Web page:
When we first left La Paz we revisited Ensenada Grande on the island and headed north from there to Los Candeleros, we did some snorkeling but there wasnt much there so we only stayed for a night to get some rest. We met Waponi Woo from La Paz at Bahia Chuenque where they delivered our freezer foot to us by water… literally, Ryan swam it to us. We all chuckled a bit as we watched him swim over with the foot in the air. From Chuenque we went to Loreto which was a medium sized city with lots of people. The fan for our fridge stopped working and that,s super important so we had to get a couple new ones to replace it and have an extra as well. I also purchased a new fishing lure at a local fishing store “Ferremar”. We stayed at Loreto for probably three or four days and took off. Our next destination was Caleta San Juanico. We read in the “Sea of Cortez” cruisers guide that there was a cruisers shrine at San Juanico where people hang there signs and creations showing they came to this bay at a certain time and we had to hang ours to. We carved in a little board our vessel, names, and the date. We all loaded into the dinghy and cruised over to the beach where Sarah lost her glasses… twice! Luckily we found them both times even if it took a trip to the boat and back to get masks. We left that bay after a few days and headed to Bahia Santa Domingo. We went to the rocky beaches and took a couple pictures but that was it there wasn’t much else to explore at that bay so we stayed for only two days before we got pretty bored. After Santa Domingo, we went to Bahia Concepcion, a very pretty bay that many different people from all over come to camp, fish, and swim at the beautiful beaches it offers, but unfortunately we didn’t stay very long. We got there late at night and left early the next morning to another popular vacation spot, Santa Rosalia. We had a wonderful time there, we met a nice man named Sal who spoke very good English and he invited us to a traditional Mexican birthday party for his uncle on Saturday, we couldn’t pass that up so we payed the Fonatur Marina for a week. The marina had WiFi connection so although it may have been a pretty bad connection, it was good enough for me to play Minecraft with some friends on an online server. When Saturday came along Saul told us he would pick us up from the parking lot to take us to the party at 3:00 so we went up there and we waited and waited for two hours just sitting there in the sun and he finally called and told us he wasn’t gonna be there to pick us up until 6:00. *Siiigghhhhh* So we headed back down to the Air Conditioned boat and waited longer. After a while we heard a knock on the boat and we knew it was him so we grabbed our stuff again and headed back up the dock and the steep ramp and hopped into his Volkswagen Beetle. It felt like a clown car as we all stuffed inside this tiny thing and drove off to his house and sat while slowly more and more of his family members drove in. They had a Pinata and really good food and the party went late into the night, it was a blast. Sadly, we had to leave the next morning so we untied the lines and pushed off. We motor sailed because there wasn’t much wind so we weren’t gonna get very far just sailing. I threw in my new lure and waited hoping to catch a fish, we haven’t caught anything for a while so I was eager to get something. Usually these passages are pretty boring, but this one wasn’t so bad because within 30 minutes we had a fish on the line. “Fiiish Ooooon”, as soon as I set the hook the fish jumped out of the water and I saw its blue and green colors. It was a Mahi Mahi, a species I hadn’t yet caught on this trip. I was so excited to get it on board and eat it for lunch, it fought very well for only being only five pounds or so which was perfect for our family, so we cleaned it and through it in the freezer to eat later. We still had room for more so I threw in the line again and only 20 minutes later there was another on the line, they liked that lure. This one was about three or four pounds more then the last one and Sarah fought this one, once she got it up close my dad and I took over, it was really heavy but we got it on board and cleaned that one as well. Now we’ve got alot of Mahi on board to eat.We arrived at Bahia De Los Angelas at night and the next day we ate some Mahi for lunch. It was delicious and I ate it with ceviche, a salsa like recipe for putting on different kinds of meat. It had been suggested to us by other fisherman and boaters several times and I can see why they suggested it. Bahia De Los Angelas is a small city and has plenty of tiendas to prevision, there’s two Pemex stations to get fuel which we had to do. The two fuel stations took quite a walk to get to so my mom and I walked there that evening with our cart to fill four jerry cans and haul back to the boat with the walker bay dinghy. It took a few hours but we got it done and came back with popsicles to suck on when we got back. Today we left Bahia De Los Angelas and we are now heading to the anchorage called Puerto Refugio to swim a bit and eat lunch. Hopefully we make it, but that’s all for now…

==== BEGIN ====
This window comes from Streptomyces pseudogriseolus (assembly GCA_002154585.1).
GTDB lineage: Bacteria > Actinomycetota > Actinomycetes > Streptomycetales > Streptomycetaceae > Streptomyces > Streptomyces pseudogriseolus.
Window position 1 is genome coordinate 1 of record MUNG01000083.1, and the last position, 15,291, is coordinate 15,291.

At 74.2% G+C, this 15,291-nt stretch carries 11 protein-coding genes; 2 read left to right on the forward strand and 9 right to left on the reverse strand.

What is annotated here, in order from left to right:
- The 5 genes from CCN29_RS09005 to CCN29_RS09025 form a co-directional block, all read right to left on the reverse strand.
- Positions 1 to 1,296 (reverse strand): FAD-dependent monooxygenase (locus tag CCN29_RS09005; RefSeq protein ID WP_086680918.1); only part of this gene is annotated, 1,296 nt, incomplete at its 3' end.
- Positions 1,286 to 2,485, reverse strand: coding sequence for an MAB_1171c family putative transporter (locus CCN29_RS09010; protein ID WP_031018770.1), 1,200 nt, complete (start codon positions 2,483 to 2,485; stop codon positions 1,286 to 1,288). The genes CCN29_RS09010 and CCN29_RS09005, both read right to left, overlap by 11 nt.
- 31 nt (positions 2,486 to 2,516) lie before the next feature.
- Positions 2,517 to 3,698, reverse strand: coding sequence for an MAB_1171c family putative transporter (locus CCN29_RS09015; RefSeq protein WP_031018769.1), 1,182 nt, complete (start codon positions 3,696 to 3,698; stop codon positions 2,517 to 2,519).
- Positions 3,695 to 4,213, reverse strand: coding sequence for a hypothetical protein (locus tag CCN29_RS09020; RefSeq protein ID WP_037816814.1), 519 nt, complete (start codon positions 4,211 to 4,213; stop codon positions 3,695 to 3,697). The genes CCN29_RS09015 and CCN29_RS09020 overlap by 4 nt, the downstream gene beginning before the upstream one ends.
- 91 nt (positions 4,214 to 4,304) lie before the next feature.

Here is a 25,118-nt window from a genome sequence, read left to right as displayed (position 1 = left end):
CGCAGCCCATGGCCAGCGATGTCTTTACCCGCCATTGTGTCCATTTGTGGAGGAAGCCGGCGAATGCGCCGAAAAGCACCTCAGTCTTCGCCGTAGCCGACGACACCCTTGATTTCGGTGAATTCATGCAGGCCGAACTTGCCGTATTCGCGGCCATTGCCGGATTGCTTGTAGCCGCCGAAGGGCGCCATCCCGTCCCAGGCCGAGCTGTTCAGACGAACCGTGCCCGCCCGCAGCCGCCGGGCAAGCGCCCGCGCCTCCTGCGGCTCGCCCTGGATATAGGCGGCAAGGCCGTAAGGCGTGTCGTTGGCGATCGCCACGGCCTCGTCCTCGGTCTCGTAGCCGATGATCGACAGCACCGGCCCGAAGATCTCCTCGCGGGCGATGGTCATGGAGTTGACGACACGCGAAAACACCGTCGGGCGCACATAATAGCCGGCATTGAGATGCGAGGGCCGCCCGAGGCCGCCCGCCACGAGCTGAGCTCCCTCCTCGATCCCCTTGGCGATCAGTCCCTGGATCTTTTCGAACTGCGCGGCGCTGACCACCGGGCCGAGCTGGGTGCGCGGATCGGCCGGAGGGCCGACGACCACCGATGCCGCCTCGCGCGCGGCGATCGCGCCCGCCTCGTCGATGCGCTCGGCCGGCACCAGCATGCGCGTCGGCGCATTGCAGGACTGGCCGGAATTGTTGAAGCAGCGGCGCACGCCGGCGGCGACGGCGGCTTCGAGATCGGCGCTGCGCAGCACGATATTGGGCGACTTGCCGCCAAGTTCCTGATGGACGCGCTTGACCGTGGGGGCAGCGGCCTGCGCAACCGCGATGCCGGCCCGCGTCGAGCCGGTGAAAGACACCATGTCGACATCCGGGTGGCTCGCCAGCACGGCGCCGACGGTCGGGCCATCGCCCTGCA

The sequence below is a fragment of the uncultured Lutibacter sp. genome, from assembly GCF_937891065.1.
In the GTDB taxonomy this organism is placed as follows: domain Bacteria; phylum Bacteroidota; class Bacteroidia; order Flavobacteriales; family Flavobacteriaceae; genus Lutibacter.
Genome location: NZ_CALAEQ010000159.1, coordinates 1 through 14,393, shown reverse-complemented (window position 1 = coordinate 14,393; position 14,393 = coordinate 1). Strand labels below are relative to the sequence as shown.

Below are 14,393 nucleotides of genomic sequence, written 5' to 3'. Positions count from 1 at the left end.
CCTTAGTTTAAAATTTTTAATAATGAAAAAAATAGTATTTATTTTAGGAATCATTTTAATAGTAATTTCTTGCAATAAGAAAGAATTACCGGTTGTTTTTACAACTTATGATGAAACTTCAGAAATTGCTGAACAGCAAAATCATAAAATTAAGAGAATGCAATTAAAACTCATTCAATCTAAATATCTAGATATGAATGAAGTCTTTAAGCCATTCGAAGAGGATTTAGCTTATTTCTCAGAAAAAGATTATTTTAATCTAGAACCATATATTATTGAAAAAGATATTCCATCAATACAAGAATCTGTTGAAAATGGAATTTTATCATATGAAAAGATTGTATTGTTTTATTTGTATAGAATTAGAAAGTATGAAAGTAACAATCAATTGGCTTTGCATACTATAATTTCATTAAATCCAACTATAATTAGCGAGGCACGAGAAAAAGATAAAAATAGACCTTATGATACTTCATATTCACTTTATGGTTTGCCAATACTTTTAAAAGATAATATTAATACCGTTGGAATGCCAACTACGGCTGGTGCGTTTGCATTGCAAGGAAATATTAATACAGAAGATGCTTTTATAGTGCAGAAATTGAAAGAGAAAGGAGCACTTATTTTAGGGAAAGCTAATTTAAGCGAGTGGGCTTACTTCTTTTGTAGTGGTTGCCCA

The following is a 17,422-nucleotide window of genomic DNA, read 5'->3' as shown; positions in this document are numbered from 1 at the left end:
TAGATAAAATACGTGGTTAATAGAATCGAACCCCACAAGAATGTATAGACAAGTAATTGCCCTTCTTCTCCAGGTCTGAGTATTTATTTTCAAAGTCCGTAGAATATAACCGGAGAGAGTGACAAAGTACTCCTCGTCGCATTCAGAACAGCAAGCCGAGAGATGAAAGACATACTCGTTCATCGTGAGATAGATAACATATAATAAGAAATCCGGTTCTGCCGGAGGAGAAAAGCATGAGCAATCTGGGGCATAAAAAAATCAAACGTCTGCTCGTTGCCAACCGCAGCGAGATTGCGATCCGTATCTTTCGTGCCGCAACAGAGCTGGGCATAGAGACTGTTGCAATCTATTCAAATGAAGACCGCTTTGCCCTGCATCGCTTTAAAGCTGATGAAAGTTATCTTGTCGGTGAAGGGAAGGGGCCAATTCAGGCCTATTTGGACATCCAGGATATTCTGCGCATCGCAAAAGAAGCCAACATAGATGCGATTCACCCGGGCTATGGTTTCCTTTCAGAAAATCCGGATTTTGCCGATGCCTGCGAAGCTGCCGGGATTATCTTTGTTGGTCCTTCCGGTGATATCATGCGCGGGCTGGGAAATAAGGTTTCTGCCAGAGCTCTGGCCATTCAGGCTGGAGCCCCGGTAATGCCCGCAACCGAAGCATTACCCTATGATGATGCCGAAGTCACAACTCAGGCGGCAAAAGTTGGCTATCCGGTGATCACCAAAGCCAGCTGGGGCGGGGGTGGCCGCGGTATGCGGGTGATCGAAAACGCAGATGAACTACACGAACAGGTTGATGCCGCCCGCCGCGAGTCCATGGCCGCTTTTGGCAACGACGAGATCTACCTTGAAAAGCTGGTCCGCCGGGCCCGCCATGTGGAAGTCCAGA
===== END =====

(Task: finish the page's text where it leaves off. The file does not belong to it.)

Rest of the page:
so until next time,